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Conventions of the Non-Traditional Family

Alonso Aguilar


Anchor and Hope

A boat wanders about the picturesque canals of London. In it, Eva and Kat maintain a relationship that seems to flow with the calm of the lapping canal waters, until the death of their cat and the appearance on the scene of an eccentric male figure ends up recontextualizing the nature of their connection. The bohemian atmosphere and the ease with which the characters own their sexuality suggest a “contemporary” view of interpersonal relationships, but the central conflict of the film emerges from the difficult dialectic generated by the confrontation of these surface circumstances with the more conservative expectations of the ideal family.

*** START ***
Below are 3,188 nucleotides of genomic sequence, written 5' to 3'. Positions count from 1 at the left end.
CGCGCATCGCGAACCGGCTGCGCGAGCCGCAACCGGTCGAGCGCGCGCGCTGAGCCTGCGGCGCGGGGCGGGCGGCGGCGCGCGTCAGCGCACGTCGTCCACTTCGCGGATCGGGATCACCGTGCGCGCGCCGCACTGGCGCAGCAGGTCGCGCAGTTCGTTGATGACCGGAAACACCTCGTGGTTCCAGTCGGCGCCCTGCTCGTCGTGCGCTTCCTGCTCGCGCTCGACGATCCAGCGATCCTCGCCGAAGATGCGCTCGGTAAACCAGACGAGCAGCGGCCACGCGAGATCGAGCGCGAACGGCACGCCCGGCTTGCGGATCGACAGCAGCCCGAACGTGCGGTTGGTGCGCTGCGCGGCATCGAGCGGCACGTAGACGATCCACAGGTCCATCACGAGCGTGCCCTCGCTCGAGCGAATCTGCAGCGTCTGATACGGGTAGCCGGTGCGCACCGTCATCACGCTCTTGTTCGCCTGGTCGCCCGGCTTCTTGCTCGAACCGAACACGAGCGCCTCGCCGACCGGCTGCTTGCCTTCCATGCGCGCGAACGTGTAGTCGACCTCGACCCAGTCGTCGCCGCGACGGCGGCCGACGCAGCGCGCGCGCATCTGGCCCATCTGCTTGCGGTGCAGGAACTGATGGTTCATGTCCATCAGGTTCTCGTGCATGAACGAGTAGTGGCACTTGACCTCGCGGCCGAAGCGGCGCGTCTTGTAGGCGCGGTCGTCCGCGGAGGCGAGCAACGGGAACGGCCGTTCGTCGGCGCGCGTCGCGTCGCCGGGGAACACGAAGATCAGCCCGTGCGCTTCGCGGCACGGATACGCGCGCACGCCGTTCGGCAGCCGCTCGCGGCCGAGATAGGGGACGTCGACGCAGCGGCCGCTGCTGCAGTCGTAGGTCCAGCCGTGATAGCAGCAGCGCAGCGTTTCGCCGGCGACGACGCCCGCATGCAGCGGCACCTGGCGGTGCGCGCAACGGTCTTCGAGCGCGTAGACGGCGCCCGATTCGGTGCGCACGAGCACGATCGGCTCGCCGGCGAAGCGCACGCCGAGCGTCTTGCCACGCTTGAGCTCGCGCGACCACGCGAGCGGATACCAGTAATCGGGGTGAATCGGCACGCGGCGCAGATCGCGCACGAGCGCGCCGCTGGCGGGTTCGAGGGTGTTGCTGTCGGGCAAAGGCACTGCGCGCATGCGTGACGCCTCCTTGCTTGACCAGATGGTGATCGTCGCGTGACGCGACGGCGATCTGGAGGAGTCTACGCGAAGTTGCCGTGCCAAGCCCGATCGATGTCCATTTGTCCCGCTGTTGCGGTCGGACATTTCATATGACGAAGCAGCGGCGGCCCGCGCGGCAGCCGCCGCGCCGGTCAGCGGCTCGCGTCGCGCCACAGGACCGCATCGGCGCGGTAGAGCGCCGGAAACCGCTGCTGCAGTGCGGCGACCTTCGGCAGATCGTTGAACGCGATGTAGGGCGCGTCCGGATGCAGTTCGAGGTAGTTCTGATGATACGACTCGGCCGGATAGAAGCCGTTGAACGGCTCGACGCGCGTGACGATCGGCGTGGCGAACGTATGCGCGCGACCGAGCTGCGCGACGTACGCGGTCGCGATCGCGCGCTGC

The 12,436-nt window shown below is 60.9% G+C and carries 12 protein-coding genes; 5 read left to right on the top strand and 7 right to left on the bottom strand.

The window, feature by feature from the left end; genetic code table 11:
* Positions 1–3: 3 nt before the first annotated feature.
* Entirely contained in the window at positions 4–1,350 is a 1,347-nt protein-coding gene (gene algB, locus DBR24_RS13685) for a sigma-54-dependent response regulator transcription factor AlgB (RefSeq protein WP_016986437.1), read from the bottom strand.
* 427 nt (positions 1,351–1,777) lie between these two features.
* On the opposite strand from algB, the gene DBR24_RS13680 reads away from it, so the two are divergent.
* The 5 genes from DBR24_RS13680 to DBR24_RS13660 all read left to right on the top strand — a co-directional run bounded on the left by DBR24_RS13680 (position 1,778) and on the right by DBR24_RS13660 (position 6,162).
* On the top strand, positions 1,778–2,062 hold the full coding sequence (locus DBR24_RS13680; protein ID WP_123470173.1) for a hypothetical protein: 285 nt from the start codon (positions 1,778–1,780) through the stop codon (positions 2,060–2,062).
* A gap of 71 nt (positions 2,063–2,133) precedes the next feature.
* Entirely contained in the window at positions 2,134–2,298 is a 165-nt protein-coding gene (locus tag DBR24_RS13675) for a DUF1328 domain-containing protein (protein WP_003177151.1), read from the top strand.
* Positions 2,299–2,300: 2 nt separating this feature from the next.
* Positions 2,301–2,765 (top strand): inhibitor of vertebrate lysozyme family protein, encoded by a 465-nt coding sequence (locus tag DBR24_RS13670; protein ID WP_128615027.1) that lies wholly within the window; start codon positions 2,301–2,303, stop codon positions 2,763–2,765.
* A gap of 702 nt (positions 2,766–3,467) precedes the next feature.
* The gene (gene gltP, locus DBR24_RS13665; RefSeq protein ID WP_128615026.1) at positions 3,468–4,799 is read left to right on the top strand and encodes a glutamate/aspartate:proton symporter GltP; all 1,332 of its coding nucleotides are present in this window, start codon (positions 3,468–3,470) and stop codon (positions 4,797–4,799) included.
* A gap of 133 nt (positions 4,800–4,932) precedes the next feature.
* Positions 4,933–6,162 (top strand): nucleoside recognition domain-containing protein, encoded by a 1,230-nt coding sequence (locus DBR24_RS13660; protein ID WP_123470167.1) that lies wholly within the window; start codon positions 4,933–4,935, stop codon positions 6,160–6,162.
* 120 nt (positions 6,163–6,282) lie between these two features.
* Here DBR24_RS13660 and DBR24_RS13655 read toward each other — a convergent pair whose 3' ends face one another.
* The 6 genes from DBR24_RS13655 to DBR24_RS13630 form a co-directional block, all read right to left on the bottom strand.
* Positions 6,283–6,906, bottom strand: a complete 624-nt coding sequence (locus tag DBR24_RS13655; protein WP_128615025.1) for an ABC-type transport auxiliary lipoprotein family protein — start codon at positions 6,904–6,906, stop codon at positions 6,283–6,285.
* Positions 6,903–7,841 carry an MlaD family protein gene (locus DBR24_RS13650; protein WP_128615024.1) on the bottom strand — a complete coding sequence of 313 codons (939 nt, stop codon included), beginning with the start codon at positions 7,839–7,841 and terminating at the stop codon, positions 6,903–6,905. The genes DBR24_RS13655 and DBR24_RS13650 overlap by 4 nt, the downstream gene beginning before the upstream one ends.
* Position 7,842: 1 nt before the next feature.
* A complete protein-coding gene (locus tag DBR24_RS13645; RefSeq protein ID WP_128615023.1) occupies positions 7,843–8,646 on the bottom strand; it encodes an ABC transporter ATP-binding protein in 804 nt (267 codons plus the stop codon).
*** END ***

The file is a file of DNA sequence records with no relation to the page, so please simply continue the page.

On a conceptual level, the film stimulates reflection, but the charismatic performances and the formal beauty of the cinematographic treatment, composed of long, searching takes, are at odds with the rather one-dimensional characterization of the struggle between the two women, which is limited to exploring the nuances of lust and bitterness. The dramatic structure remains predictable and the uneven juxtaposition of scatological humor and solemn introspection creates a tonal clash.
As a romantic tragicomedy, ANCHOR AND HOPE exercises a certain appeal in the way it presents paradigms of non-hegemonic coexistence, but the problem ―like that of the central relationship itself― emerges when it becomes clear that, beyond the rebellious façade, what must actually be confronted is something essentially conventional.



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